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Struts2 test app - Problem displaying bean property to JSP.

 
Kevin P Smith
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Wondering if anyone could help with this 'simple' Struts2 test I'm trying to get to work.
Quite simply trying to click on the action in index.jsp, which runs the ExampleAction, gets the Employee bean and populates 'name' with "Homer Simpson", then opens the example3.jsp and displays the property.

Simple!

No, the value is there in the bean, but the page comes back blank and the 'name' property set back to Null.

I'm trying to do this with Annotations using Struts 2.1.6, but the examples and tutorials on the Internet are to say 'dodgy', many errors and missing bits. I seems to have to try to mash them together to fill in teh blanks.

I must be missing something stupid, but I am getting knowhere with this.
Is it simply that the Bean (Employee) is not stored in my session, because my understanding was that Struts would atomatically do this (again, based on a tutorial).

Thanks in advance.

Index.jsp


example3.jsp


ExampleAction.class


Employee.class


web.xml


struts.xml
 
David Newton
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As stated in the <s:bean> documentation, the tag *instantiates* an instance of the named class.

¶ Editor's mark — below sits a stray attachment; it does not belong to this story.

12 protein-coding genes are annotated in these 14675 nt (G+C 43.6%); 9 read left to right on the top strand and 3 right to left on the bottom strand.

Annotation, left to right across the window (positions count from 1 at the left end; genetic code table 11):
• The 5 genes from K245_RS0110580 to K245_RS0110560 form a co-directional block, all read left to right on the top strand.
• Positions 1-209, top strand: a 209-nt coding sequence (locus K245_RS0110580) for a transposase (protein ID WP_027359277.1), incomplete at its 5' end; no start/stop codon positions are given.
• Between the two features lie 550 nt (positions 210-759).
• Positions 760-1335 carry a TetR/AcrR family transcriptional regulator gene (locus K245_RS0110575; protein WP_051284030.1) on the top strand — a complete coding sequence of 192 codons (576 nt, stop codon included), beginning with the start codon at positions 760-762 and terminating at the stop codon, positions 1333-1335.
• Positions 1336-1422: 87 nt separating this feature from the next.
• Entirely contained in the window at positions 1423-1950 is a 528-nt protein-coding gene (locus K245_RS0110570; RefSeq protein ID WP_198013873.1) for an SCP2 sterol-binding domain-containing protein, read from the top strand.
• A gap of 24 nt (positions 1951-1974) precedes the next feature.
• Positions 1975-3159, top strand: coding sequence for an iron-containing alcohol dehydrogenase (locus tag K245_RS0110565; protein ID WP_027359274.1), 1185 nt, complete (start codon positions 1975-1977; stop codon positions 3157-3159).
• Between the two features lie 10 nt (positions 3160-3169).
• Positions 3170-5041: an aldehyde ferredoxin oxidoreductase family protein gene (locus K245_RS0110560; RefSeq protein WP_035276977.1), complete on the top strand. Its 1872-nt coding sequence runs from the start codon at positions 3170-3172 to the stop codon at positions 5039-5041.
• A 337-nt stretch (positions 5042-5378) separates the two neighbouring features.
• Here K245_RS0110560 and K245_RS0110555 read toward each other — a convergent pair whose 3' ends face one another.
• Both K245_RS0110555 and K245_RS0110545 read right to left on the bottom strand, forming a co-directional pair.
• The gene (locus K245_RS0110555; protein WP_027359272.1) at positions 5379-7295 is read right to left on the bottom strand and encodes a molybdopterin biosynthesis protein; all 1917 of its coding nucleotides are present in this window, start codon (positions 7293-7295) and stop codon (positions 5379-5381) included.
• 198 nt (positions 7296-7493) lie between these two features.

To display a property of the *action* just use <s:property value="nameOfProperty"/>. Or if you prefer just use JSP EL notation: ${nameOfProperty}. I haven't seen much documentation that makes this dodgy or complicated.
 
Kevin P Smith
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<s:property value="name"/> comes back blank as well.
 
David Newton
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The action you posted doesn't have a "name" property; it has an "employee" property that has a "name" property.

(Actually, it doesn't have an "employee" property, either, unless you left out its public modifier (non-JavaBean, but S2.1/OGNL accessible) or its getter (recommended JavaBean-centric approach).
 
Kevin P Smith
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Yes it was meant to be <s:property value="employee.name"/>

But it was not having
public Employee employee = new Employee();
that was the problem!

So just for record, is 'employee.name' considered bad practice over 'employee.getName()'?

Cheers for the help

KS
 
David Newton
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No; using the "property-style" OGNL is the standard usage--that's what it's for :)
 
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